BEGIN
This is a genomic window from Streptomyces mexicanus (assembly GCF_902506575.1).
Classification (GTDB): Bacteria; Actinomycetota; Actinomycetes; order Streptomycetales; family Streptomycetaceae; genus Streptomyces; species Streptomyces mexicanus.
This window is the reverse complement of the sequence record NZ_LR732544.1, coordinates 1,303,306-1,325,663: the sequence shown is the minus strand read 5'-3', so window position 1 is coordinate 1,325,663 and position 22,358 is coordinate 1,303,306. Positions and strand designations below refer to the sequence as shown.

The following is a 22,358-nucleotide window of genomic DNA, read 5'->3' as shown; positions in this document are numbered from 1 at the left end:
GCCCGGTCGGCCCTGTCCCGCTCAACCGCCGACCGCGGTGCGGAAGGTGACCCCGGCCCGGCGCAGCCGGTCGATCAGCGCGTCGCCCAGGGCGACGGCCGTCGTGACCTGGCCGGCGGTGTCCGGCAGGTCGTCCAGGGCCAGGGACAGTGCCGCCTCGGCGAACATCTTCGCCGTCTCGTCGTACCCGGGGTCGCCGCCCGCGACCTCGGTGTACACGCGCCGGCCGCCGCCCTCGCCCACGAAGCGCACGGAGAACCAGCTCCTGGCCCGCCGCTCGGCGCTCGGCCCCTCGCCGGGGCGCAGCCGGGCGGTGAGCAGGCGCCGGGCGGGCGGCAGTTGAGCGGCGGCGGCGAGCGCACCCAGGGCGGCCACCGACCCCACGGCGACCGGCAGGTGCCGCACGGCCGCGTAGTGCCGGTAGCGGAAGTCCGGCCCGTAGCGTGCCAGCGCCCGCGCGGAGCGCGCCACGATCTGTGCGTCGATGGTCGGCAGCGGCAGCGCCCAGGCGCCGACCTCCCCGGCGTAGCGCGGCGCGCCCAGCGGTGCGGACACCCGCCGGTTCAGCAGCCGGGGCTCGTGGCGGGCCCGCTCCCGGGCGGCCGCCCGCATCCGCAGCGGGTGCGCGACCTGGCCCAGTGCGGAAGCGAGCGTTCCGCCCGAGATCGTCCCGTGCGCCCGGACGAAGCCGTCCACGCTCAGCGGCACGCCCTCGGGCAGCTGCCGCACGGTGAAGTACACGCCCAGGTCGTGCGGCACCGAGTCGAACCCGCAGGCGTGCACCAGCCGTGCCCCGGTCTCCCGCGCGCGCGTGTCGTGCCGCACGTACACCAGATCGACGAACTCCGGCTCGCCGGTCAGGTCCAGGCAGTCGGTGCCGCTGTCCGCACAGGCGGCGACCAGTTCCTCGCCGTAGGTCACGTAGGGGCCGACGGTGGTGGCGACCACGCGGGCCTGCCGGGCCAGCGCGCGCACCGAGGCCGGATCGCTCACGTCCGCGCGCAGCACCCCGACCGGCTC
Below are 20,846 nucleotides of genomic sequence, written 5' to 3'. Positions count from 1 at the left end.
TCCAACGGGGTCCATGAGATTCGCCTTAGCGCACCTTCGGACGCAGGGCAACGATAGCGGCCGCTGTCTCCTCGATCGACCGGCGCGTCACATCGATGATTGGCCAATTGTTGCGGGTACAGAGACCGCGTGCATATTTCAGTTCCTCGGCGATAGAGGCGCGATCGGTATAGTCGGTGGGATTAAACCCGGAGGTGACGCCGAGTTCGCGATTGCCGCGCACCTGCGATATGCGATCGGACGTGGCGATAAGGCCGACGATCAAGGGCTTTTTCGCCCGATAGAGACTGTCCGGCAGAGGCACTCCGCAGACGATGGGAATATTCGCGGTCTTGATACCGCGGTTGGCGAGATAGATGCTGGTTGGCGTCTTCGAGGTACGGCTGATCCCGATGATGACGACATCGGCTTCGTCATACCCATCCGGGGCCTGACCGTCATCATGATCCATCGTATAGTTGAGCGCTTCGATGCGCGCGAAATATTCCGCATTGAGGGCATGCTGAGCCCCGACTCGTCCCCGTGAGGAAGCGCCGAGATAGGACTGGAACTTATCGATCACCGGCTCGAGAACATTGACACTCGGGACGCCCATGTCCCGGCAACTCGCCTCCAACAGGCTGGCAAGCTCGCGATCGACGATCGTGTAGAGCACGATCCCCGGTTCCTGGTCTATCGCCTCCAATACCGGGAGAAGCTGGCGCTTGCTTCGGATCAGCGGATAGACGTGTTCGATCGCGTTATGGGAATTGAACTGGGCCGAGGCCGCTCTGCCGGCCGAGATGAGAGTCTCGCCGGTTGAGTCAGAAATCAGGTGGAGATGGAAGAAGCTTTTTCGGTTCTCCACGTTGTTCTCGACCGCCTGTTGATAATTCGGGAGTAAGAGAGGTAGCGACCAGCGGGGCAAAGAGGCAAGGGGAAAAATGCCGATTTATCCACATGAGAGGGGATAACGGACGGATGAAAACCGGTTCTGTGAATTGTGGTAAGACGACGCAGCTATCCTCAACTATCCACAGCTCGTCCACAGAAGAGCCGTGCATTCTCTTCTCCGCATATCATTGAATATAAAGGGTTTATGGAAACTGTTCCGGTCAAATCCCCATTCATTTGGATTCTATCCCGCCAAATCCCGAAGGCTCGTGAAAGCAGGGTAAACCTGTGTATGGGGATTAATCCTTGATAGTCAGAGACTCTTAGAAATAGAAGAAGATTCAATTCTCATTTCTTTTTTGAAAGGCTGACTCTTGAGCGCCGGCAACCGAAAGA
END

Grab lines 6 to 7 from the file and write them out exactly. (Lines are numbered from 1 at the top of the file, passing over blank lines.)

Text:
Below are 20,846 nucleotides of genomic sequence, written 5' to 3'. Positions count from 1 at the left end.
TCCAACGGGGTCCATGAGATTCGCCTTAGCGCACCTTCGGACGCAGGGCAACGATAGCGGCCGCTGTCTCCTCGATCGACCGGCGCGTCACATCGATGATTGGCCAATTGTTGCGGGTACAGAGACCGCGTGCATATTTCAGTTCCTCGGCGATAGAGGCGCGATCGGTATAGTCGGTGGGATTAAACCCGGAGGTGACGCCGAGTTCGCGATTGCCGCGCACCTGCGATATGCGATCGGACGTGGCGATAAGGCCGACGATCAAGGGCTTTTTCGCCCGATAGAGACTGTCCGGCAGAGGCACTCCGCAGACGATGGGAATATTCGCGGTCTTGATACCGCGGTTGGCGAGATAGATGCTGGTTGGCGTCTTCGAGGTACGGCTGATCCCGATGATGACGACATCGGCTTCGTCATACCCATCCGGGGCCTGACCGTCATCATGATCCATCGTATAGTTGAGCGCTTCGATGCGCGCGAAATATTCCGCATTGAGGGCATGCTGAGCCCCGACTCGTCCCCGTGAGGAAGCGCCGAGATAGGACTGGAACTTATCGATCACCGGCTCGAGAACATTGACACTCGGGACGCCCATGTCCCGGCAACTCGCCTCCAACAGGCTGGCAAGCTCGCGATCGACGATCGTGTAGAGCACGATCCCCGGTTCCTGGTCTATCGCCTCCAATACCGGGAGAAGCTGGCGCTTGCTTCGGATCAGCGGATAGACGTGTTCGATCGCGTTATGGGAATTGAACTGGGCCGAGGCCGCTCTGCCGGCCGAGATGAGAGTCTCGCCGGTTGAGTCAGAAATCAGGTGGAGATGGAAGAAGCTTTTTCGGTTCTCCACGTTGTTCTCGACCGCCTGTTGATAATTCGGGAGTAAGAGAGGTAGCGACCAGCGGGGCAAAGAGGCAAGGGGAAAAATGCCGATTTATCCACATGAGAGGGGATAACGGACGGATGAAAACCGGTTCTGTGAATTGTGGTAAGACGACGCAGCTATCCTCAACTATCCACAGCTCGTCCACAGAAGAGCCGTGCATTCTCTTCTCCGCATATCATTGAATATAAAGGGTTTATGGAAACTGTTCCGGTCAAATCCCCATTCATTTGGATTCTATCCCGCCAAATCCCGAAGGCTCGTGAAAGCAGGGTAAACCTGTGTATGGGGATTAATCCTTGATAGTCAGAGACTCTTAGAAATAGAAGAAGATTCAATTCTCATTTCTTTTTTGAAAGGCTGACTCTTGAGCGCCGGCAACCGAAAGA